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Michael Barnes - Spine and Orthopaedic Surgeon

Private Service

CERVICAL LAMINOPLASTY

Key Points

  • Pressure on the spinal cord in the neck may cause pain in the arms, numbness or weakness in the arms or hands and numbness, weakness or unsteadiness in the legs.
  • This is a very serious condition and requires early surgical treatment so the weakness does not become permanent.
  • Surgery usually stops the condition worsening and if performed early some patients experience excellent recovery of numbness, weakness or unsteadiness.
  • Surgery is performed through a vertical incision on the back of the neck.
  • No fusion is performed.
  • Recovery of spinal cord function usually occurs progressively over weeks or months and can go on occurring for a year or more.
  • Most patients inevitably worsen without surgical treatment. Up to 5% of patients may be temporarily weaker following surgery and perhaps 1% of patients permanently worse following surgery.


Frequently Asked Questions

The weakness and numbness in my arms and legs is not recovering as quickly as I would like. Should I worry about this?
It is always good if recovery commences within days or a week or two of surgery. Don’t be too worried if there is no improvement within this time as there is the potential for the spinal cord to recover for up to a year or longer following surgery.

What do I do with the dressing?
The stitches are under the skin and will dissolve. The dressing is waterproof and you can shower in it. One week after leaving hospital simply peel it off as if it were a big “band aid”.
Under the dressing you will find steri strips (tapes) holding the skin edges together. These may come off with the dressing but otherwise remove them one week later if they have not fallen off.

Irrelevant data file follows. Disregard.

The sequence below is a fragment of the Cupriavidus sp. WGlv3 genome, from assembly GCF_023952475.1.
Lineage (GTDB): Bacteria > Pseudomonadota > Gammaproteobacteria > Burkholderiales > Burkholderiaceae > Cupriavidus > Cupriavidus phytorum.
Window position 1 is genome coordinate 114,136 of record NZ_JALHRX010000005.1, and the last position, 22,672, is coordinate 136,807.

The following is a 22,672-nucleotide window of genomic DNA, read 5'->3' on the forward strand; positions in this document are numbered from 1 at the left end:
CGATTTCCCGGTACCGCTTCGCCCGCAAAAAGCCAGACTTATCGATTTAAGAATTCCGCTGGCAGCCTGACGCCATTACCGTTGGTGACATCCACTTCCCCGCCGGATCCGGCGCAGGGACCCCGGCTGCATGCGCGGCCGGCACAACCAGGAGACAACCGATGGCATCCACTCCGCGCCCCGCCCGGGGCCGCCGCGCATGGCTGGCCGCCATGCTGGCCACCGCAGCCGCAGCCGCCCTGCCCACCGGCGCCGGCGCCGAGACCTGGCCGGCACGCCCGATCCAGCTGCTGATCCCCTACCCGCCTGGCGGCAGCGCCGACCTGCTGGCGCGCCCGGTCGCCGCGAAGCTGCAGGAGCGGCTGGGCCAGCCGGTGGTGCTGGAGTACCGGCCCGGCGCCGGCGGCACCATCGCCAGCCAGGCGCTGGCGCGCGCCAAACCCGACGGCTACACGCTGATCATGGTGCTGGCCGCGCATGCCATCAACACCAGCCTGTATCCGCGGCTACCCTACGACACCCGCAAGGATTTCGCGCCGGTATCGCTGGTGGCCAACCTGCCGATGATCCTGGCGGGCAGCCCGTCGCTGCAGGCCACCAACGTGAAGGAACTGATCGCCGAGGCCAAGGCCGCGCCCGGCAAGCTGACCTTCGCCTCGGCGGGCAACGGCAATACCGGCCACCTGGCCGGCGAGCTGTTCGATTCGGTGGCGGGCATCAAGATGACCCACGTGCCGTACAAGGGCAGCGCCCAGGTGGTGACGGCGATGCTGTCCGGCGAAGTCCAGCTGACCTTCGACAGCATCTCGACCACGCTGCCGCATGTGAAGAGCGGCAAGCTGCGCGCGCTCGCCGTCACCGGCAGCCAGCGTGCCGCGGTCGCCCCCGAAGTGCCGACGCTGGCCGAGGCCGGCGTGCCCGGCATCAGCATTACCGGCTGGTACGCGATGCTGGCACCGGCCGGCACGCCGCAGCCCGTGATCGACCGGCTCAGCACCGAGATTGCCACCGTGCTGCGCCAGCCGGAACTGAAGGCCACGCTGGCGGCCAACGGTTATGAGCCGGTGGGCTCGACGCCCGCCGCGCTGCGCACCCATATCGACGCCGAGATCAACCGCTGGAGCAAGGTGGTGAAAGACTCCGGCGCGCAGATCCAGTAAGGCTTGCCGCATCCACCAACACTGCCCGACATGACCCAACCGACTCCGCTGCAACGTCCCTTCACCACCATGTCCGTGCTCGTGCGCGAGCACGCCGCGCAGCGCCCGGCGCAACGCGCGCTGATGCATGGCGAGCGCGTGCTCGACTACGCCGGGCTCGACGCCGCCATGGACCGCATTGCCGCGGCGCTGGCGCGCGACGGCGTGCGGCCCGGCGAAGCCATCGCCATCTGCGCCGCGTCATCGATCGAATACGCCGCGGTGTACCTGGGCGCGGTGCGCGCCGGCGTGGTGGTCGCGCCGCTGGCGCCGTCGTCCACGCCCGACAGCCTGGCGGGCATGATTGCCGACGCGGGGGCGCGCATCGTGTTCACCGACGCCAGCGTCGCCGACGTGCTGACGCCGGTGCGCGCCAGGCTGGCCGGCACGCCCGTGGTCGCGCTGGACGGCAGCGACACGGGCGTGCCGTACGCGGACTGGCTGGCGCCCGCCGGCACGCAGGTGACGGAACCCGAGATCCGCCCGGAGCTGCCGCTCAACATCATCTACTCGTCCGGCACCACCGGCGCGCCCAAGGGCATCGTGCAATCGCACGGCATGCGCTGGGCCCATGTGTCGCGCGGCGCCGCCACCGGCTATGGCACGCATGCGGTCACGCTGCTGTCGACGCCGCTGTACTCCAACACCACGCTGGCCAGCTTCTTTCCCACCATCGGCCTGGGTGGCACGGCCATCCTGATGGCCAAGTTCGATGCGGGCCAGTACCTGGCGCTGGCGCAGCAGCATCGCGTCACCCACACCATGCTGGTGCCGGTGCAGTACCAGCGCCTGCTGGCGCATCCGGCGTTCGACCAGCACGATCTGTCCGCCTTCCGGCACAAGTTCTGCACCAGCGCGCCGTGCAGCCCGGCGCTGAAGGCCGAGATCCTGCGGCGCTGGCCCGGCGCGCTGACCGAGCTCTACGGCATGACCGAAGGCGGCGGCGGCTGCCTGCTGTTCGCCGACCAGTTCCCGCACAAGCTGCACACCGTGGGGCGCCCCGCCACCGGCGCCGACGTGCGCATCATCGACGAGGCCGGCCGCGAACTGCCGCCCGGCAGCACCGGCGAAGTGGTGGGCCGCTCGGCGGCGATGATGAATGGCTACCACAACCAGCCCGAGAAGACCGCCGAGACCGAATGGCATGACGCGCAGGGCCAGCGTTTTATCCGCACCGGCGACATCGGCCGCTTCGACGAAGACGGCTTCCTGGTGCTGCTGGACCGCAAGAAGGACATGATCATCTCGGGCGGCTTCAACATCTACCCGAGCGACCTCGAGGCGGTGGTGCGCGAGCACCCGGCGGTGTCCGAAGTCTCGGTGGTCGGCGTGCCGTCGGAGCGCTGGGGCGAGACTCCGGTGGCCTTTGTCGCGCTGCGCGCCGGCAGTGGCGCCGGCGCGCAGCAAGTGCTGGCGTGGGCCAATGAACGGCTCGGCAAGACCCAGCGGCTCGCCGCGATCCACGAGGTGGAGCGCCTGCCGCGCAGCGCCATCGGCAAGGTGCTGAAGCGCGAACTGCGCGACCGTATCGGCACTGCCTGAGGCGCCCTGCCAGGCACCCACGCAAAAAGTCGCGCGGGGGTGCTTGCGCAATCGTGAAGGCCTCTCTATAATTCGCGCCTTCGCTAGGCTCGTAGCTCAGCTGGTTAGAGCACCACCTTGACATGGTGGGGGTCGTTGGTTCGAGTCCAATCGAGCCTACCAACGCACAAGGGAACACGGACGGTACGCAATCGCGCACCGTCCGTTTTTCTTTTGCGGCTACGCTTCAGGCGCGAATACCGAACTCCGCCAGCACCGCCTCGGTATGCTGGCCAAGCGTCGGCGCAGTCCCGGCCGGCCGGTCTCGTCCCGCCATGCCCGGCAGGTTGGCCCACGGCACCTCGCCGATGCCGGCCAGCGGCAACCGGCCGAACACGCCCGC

Will I need physiotherapy treatment?
Most patients will benefit from physiotherapy treatment to help regain strength in the arms and the legs and in the neck muscles once the cervical collar is no longer required.

 

General Information

Pressure on the spinal cord in the neck may cause pain in the arms, numbness or weakness in the arms or hands and numbness, weakness or unsteadiness in the legs.

Pressure on the spinal cord in the neck occurs in a small proportion of people as the spine ages and the spinal canal narrows due to a build up of bone around the discs or the joints in the neck. This is a very serious condition and requires early surgical treatment so the weakness does not become permanent.

Surgery usually stops the condition worsening and if performed early some patients experience excellent recovery of numbness, weakness or unsteadiness.

 

Surgical Procedure

Surgery is performed under general anaesthesia with the head secured in a clamp. It is performed through a vertical incision on the back of the neck.

The bone on the back of the spine (lamina) is thinned on one side and divided on the opposite side then hinged away from the spinal cord to increase the cross sectional area of the spinal canal. The bone is held away from the spinal cord by tiny metal plates and screws. No fusion is performed.

 

Post Operative Course

The day after the surgery the drain is removed from the neck, the urinary catheter is removed and patients commence standing and walking.

Patients go home after several days when they can get in and out of bed, up and down stairs and their pain is under control with oral medication.

A soft cervical collar is worn for four to six weeks.

Recovery of spinal cord function usually occurs progressively over weeks or months and can go on occurring for a year or more.

Recovery of function is incomplete if the spinal cord is permanently damaged prior to surgery.

Most patients will not feel safe driving for at least six weeks following surgery.


Complications

Most patients inevitably worsen without surgical treatment. Up to 5% of patients may be temporarily weaker following surgery and perhaps 1% of patients permanently worse following surgery.

Occasionally weakness of the shoulder muscle develops post operatively (C5 nerve palsy). This can be severe and does not always recover completely.

Stiffness and weakness in the neck usually resolves progressively over months or up to a year.

Infection occurs in 1% to 2% of patients.

This page was last updated at 11:31AM on December 17, 2019.